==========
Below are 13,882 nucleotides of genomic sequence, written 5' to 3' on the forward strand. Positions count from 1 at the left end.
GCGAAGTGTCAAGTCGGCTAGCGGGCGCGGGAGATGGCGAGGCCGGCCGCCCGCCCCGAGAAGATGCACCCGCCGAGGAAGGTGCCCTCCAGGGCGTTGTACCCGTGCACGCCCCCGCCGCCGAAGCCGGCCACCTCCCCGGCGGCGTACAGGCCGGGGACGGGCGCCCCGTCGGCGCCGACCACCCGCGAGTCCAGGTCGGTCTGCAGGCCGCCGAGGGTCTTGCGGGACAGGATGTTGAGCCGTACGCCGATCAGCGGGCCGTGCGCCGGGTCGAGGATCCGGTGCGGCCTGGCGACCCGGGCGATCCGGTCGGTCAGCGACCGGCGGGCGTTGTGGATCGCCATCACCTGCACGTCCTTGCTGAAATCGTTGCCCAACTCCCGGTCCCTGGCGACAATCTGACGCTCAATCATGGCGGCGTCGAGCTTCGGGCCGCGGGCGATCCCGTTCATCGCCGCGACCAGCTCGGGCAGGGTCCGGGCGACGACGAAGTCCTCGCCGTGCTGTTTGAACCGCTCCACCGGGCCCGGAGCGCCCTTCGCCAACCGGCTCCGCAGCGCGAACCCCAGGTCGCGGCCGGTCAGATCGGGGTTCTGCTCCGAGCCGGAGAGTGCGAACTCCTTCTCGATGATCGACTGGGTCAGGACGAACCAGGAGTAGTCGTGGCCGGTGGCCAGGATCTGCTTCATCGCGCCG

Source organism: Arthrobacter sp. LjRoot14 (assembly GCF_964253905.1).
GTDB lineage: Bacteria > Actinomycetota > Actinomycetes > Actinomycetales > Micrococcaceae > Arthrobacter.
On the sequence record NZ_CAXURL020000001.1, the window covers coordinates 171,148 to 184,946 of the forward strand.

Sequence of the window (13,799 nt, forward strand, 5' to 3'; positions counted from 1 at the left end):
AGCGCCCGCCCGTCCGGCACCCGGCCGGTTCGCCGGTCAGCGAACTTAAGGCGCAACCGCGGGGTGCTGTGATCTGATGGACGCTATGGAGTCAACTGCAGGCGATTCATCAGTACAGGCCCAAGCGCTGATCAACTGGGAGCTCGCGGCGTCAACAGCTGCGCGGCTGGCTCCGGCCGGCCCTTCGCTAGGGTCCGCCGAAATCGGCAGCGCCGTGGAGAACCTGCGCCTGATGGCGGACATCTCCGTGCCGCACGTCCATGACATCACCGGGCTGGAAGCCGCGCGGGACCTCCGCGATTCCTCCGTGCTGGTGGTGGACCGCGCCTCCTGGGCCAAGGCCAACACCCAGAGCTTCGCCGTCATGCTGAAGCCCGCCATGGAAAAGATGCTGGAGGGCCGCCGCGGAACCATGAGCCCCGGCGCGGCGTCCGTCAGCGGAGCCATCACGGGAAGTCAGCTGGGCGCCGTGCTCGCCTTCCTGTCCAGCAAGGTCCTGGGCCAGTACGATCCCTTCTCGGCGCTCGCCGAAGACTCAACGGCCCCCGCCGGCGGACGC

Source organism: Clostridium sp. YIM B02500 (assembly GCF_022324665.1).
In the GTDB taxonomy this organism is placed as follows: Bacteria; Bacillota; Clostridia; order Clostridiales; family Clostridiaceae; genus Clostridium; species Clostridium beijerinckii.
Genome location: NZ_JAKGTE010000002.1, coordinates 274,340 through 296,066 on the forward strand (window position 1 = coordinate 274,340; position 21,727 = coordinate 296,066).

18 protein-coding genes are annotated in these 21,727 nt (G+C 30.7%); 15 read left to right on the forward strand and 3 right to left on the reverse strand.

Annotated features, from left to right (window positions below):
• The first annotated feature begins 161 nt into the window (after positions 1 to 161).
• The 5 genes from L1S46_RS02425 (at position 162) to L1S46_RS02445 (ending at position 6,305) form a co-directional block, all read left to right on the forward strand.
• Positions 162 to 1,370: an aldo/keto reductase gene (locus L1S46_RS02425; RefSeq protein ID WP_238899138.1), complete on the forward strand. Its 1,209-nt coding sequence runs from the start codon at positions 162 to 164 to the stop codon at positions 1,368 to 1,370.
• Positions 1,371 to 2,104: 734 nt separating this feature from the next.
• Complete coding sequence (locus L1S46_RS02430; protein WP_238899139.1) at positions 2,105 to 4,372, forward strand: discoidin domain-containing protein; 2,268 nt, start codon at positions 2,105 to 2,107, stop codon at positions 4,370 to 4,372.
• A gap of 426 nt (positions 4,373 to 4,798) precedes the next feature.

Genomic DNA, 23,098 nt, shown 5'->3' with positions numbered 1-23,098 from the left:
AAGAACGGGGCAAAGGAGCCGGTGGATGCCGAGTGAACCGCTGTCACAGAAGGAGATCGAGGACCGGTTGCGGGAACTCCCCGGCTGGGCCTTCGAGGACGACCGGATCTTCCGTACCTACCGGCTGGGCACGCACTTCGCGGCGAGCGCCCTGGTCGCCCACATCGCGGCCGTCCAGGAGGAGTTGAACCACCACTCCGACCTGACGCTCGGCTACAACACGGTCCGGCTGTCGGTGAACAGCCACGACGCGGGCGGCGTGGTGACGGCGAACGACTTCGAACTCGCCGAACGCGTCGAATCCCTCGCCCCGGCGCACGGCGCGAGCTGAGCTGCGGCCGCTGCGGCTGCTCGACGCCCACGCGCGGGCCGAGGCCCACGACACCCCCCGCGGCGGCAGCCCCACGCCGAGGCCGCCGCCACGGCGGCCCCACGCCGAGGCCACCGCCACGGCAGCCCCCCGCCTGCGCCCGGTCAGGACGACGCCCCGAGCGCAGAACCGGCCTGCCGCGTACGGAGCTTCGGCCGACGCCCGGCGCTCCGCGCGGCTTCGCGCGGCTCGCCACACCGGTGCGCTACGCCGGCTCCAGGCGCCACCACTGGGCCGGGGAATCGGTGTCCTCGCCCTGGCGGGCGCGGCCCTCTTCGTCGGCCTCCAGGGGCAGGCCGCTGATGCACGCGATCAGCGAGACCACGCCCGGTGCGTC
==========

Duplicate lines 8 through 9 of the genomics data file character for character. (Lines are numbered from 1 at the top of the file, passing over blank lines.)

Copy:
Source organism: Clostridium sp. YIM B02500 (assembly GCF_022324665.1).
In the GTDB taxonomy this organism is placed as follows: Bacteria; Bacillota; Clostridia; order Clostridiales; family Clostridiaceae; genus Clostridium; species Clostridium beijerinckii.